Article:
This analysis is based on preliminary data available from the Storm Prediction Center. Final tornado counts published by the Storm Prediction Center and NCEI's Storm Events Database might differ from this report. For a more detailed climatology, please visit our tornado climatology page.
According to data from NOAA's Storm Prediction Center, during August, there were 161 preliminary tornado reports. This is well above, nearly double, the 1991-2010 average of 83 tornadoes for the month of August. The majority of the U.S. August tornadoes occurred across several days and were focused in Minnesota, Illinois and up the East Coast from North Carolina to New Jersey.
The most prolific tornado-producing days were August 3-4 in which 52 tornadoes developed across North Carolina, Virginia, Maryland, Delaware and New Jersey due to Tropical Storm Isaias. Many of these were weaker tornadoes (EF-0 and EF-1) that produced light damage to agriculture, structures and residences. However, there were several EF-2 tornadoes and one EF-3 tornado across coastal North Carolina and Virginia due to Isaias. The single EF-3 tornado that occurred in coastal North Carolina was responsible for two tornado fatalities.
A second notable event for the month was August 10, in which a destructive Midwestern derecho produced at least 16 tornadoes across eastern Illinois and the Chicago metroplex. These weaker (EF-0 and EF-1) tornadoes did not produce any fatalities, but did cause scattered damage to homes and businesses.
Another notable tornado day occurred on August 14 in which 31 tornadoes were reported, primarily across central Minnesota. These were also relatively weak tornadoes (EF-0 and EF-1) that produced sporadic damage to trees, outbuildings and residences. There were also no fatalities reported.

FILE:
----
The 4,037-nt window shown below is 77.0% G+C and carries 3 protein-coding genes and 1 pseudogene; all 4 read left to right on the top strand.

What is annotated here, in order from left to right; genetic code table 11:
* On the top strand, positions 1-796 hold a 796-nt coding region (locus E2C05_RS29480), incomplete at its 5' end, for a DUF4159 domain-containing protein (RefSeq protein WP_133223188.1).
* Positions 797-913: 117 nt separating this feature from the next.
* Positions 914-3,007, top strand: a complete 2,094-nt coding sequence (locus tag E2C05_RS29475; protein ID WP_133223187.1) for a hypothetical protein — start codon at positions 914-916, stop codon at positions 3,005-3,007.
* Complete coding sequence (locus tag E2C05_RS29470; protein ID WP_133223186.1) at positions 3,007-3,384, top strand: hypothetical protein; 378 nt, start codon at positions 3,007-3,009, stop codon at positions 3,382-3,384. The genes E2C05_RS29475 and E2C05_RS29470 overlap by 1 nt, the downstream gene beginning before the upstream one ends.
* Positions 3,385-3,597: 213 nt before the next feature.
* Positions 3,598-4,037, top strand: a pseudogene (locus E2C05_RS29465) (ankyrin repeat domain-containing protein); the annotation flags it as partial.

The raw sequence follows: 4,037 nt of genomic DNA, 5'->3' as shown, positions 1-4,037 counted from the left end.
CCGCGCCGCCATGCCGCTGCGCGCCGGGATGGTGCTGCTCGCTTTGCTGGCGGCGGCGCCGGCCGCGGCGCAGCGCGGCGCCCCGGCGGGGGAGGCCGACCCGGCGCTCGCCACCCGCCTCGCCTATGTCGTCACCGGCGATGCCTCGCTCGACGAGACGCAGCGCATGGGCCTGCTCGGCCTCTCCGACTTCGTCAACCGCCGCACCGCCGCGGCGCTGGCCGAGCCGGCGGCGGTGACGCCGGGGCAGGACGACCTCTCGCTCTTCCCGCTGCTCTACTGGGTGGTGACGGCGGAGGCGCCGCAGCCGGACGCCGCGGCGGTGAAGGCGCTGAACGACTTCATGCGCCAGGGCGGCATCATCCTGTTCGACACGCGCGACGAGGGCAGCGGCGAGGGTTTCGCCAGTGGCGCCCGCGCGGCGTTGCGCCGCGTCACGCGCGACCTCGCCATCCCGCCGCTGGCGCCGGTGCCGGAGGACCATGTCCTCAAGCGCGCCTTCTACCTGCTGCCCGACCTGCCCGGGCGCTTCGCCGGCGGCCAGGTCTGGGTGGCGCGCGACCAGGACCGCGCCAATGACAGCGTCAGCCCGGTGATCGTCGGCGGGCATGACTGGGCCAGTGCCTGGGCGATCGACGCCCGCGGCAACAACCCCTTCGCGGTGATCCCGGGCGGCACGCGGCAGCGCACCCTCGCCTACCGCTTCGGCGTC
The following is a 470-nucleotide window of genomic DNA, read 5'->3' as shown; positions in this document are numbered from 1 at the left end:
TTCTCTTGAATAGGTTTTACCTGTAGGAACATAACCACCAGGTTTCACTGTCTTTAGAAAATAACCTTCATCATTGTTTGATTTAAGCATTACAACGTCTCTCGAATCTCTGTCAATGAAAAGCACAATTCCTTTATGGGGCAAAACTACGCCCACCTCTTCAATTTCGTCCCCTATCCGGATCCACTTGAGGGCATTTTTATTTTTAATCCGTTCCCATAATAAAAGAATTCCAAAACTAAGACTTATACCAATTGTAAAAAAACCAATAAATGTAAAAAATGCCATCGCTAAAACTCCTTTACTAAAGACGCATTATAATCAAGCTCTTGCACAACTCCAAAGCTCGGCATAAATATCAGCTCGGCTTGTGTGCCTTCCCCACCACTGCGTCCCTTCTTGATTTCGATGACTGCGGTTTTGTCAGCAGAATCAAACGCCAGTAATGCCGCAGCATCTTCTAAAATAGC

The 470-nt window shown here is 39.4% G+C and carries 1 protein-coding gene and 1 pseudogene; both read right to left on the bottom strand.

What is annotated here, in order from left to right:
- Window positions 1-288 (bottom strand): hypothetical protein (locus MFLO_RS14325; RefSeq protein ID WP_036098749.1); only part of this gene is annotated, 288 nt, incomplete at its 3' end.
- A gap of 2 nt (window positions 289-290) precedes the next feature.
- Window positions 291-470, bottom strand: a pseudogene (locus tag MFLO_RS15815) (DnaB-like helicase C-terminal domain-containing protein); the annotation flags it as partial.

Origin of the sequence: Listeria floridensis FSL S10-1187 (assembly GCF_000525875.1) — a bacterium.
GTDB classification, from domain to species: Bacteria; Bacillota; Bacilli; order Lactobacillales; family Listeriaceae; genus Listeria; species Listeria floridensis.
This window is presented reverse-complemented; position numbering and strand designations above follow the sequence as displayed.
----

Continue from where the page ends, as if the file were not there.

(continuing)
Did You Know?
Final monthly tornado counts are typically less than the preliminary count. This can be due to some phenomena being inaccurately reported as tornadic activity or a single tornado being reported multiple times. Tornado accounts are reported to the local National Weather Service forecast offices who are responsible for going into the field and verifying each tornado reported. This process often takes several months to complete. Once all reports have been investigated, the final count is published by the Storm Prediction Center (SPC).
The Tornado Monthly Climate Reports are written using the preliminary numbers because the final data is not available at the time of production. Historically, for every 100 preliminary tornado reports, at least 65 tornadoes are confirmed. An error bar is depicted on the tornado count graphic representing this uncertainty in the preliminary tornado count.
The following U.S. studies performed by SPC meteorologists offer deeper context and discussion regarding the frequency and distribution of tornado intensity climatologies:
Edwards, R., H. E. Brooks, and H. Cohn, 2021: Changes in tornado climatology accompanying the Enhanced
Fujita scale. J. Appl. Meteor. Climatol., 60, 1465-1482
- Mccarthy, Daniel & Schaefer, Joseph. (2004). Tornado trends over the past thirty years. paper presented at 14th Conference on Applied Meteorology.